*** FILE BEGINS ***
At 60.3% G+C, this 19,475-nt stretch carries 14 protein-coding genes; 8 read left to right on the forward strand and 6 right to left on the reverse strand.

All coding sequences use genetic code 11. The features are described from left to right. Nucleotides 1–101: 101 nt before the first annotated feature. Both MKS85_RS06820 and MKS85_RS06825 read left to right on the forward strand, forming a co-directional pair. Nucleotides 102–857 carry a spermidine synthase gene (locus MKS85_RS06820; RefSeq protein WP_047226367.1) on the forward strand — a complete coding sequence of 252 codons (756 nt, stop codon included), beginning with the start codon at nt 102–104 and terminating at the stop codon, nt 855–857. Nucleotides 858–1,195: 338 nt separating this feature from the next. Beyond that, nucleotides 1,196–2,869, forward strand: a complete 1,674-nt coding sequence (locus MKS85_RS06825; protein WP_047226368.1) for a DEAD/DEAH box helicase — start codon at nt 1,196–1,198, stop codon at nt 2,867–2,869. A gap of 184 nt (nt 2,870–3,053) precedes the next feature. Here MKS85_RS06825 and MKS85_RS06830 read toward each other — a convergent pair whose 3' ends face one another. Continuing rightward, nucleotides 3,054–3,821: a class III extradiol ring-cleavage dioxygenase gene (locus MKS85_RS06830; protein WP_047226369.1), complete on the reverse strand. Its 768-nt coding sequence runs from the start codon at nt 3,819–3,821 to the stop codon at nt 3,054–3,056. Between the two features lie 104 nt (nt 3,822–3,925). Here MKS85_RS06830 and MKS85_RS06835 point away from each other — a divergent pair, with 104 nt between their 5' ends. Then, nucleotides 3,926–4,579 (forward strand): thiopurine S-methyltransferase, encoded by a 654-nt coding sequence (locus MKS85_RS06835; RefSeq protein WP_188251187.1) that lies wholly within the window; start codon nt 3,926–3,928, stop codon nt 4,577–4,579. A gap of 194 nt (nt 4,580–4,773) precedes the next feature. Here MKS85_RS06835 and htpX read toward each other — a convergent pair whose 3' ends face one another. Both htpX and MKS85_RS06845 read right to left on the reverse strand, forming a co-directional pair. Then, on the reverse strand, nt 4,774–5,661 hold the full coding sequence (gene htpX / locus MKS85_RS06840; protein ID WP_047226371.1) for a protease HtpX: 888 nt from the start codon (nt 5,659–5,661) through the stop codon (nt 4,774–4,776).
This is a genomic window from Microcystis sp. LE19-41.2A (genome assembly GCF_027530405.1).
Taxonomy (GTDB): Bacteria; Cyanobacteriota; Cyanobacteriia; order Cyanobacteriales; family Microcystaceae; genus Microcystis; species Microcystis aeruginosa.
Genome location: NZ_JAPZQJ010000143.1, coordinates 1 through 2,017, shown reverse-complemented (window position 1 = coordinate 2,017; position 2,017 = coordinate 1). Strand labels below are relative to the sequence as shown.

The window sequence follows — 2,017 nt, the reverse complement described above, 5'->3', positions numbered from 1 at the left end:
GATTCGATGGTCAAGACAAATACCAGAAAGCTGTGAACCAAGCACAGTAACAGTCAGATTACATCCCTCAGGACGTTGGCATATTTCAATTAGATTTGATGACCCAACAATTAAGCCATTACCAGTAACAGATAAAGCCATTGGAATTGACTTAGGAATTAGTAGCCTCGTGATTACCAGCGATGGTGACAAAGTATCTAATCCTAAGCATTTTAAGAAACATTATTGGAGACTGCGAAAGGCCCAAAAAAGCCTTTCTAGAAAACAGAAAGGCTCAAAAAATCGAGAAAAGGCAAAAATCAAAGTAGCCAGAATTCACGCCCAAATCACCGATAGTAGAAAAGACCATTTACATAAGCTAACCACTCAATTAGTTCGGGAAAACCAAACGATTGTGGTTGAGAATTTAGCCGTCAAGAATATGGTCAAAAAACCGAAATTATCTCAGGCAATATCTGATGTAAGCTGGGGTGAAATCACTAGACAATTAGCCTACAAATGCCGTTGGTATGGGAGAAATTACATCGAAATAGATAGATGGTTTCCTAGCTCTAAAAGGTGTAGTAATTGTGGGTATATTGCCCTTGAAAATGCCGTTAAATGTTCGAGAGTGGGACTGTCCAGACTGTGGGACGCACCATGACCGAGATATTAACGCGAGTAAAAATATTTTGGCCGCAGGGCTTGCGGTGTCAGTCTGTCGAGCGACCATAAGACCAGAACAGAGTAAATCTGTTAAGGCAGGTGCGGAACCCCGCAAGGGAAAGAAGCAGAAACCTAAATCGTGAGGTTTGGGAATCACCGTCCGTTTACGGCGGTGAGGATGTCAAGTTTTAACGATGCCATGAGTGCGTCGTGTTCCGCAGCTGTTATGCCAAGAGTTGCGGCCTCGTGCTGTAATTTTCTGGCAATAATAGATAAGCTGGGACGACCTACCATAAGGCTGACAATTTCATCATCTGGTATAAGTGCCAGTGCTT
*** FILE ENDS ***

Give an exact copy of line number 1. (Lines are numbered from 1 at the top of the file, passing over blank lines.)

At 60.3% G+C, this 19,475-nt stretch carries 14 protein-coding genes; 8 read left to right on the forward strand and 6 right to left on the reverse strand.